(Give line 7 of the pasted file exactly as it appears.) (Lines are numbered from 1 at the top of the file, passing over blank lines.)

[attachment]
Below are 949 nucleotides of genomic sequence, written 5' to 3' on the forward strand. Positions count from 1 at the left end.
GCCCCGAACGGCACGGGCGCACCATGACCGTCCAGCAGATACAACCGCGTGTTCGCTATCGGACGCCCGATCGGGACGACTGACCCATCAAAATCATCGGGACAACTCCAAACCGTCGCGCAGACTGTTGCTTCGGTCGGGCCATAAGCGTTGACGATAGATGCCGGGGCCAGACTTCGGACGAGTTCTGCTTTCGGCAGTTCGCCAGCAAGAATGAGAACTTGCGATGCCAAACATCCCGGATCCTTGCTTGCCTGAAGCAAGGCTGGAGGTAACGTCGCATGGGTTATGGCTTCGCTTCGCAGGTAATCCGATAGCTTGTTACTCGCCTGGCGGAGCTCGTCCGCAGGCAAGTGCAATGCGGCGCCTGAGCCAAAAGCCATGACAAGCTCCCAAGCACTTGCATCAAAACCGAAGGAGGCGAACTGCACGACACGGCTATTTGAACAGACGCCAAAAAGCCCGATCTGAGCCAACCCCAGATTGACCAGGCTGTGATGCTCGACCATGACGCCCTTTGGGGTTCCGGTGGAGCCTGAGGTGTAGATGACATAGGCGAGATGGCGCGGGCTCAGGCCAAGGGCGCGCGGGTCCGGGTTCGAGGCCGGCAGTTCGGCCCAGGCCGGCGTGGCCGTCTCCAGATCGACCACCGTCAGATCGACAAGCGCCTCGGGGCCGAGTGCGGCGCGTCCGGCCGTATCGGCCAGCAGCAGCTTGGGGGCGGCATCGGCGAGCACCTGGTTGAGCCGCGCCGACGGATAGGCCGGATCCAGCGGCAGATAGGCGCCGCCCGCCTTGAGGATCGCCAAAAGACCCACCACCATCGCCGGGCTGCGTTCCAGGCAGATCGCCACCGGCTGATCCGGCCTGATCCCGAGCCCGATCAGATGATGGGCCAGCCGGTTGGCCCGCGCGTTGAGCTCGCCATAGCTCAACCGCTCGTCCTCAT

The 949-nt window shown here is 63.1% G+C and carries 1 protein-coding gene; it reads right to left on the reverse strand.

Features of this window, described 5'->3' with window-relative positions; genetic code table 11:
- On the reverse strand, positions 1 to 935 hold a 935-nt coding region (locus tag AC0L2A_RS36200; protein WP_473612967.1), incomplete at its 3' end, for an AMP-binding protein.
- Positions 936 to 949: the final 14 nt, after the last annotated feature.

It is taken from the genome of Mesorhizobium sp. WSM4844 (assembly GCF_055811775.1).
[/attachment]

It is taken from the genome of Mesorhizobium sp. WSM4844 (assembly GCF_055811775.1).